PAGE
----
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Rebel alliance

14 Dec 2015 By Quentin Webb

The changes to Renault and Nissan’s partnership look like running repairs. A new pact curbs France’s growing power at Renault, and limits the French carmaker’s sway over its Japanese affiliate. It ends months of distracting to-and-fro over the auto alliance, which sells one in 10 of the world’s cars. But fiddly legal fixes only go so far. It would be better for boss Carlos Ghosn to drive the duo towards a full merger.

The alliance has long looked lopsided. Renault holds 43.4 percent of Nissan after rescuing the Japanese firm in 1999. Meanwhile Nissan owns just 15 percent of Renault and cannot vote those shares. But Nissan has outgrown its saviour financially and operationally, and is now worth $47 billion to Renault’s $29 billion.

Things worsened in April when Paris lifted its stake in Renault to secure double voting rights from 2016, as a new French law allowed. That raised the prospect of France bending both Renault, and indirectly Nissan, more keenly to its will.

The truce Renault’s board has now agreed puts Nissan at ease. The Japanese do not get the structural fixes they wanted – more balanced ownership stakes, the right to vote their shares in Renault, and equal power in the company that runs the alliance. However they achieved some of the same goals legally, by securing a cap on France’s voting rights – albeit with numerous carve-outs – and a contract blocking Renault from interfering at Nissan.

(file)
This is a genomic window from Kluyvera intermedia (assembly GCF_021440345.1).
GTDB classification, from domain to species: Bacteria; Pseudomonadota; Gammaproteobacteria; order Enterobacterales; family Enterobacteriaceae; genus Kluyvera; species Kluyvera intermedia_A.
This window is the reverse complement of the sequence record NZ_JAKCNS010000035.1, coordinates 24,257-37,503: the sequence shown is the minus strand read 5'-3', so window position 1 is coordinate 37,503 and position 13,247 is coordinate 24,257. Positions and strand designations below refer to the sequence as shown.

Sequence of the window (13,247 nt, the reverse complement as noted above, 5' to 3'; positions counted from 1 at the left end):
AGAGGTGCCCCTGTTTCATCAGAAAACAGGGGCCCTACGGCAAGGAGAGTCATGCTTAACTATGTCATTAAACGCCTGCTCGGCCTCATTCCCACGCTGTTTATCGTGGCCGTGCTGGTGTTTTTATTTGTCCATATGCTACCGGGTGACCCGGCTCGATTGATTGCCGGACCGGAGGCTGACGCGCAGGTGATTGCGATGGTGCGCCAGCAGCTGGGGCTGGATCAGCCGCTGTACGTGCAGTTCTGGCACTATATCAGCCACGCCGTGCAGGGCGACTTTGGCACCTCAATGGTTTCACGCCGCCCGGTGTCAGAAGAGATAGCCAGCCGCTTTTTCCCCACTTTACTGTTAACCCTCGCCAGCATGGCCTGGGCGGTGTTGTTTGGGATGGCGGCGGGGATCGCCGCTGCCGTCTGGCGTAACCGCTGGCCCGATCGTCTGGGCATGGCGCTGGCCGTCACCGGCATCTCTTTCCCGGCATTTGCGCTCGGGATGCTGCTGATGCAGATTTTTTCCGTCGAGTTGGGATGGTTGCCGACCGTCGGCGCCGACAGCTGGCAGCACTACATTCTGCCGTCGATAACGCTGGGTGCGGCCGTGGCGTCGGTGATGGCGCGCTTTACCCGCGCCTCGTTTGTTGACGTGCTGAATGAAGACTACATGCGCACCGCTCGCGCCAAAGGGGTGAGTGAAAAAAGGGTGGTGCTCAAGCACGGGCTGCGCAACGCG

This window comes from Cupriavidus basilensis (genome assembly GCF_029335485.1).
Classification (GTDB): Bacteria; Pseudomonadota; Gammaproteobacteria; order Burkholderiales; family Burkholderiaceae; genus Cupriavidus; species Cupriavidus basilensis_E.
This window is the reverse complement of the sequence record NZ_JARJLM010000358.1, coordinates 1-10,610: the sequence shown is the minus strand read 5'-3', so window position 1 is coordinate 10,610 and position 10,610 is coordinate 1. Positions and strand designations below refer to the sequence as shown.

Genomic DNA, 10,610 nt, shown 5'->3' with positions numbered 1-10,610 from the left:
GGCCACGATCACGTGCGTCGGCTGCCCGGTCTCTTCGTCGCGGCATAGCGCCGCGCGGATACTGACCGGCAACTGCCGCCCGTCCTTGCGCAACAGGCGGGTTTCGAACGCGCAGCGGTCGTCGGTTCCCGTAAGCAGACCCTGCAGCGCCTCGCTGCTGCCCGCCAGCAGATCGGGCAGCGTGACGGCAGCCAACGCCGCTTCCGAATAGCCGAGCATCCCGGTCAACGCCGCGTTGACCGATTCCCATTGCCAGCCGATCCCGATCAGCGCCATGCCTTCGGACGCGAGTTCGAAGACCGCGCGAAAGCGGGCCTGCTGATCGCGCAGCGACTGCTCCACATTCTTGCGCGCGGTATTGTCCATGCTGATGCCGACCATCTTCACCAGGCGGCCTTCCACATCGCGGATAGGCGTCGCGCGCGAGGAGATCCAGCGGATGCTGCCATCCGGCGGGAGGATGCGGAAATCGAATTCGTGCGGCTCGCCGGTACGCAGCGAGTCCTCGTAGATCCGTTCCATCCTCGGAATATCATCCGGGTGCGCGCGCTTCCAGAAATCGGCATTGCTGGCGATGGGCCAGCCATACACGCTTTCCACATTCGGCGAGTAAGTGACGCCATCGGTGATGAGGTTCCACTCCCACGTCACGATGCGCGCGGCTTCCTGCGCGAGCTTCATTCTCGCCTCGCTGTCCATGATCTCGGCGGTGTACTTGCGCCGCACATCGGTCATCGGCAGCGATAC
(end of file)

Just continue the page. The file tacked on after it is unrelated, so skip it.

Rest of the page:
It is good for both sides to allay fears that political interference would damage one of the industry’s most successful tie-ups. Still, a wholesale combination remains worth exploring.

The duo has already harvested billions of dollars of synergies working together. A full merger, however, would almost certainly create more financial benefits. Familiarity borne of a 16-year association would make a merger less risky than might otherwise be the case. And there could be a big uplift from an improved share price rating: Renault trades on a meagre 7.3 times earnings, Eikon data shows, and is rarely credited by the market with anything like the full value of its Nissan stake. Meanwhile the Japanese firm has a less-than-optimal 57 percent free float.

The new pact looks like roadside repairs. But Renault-Nissan also appear to be heading in the right direction.



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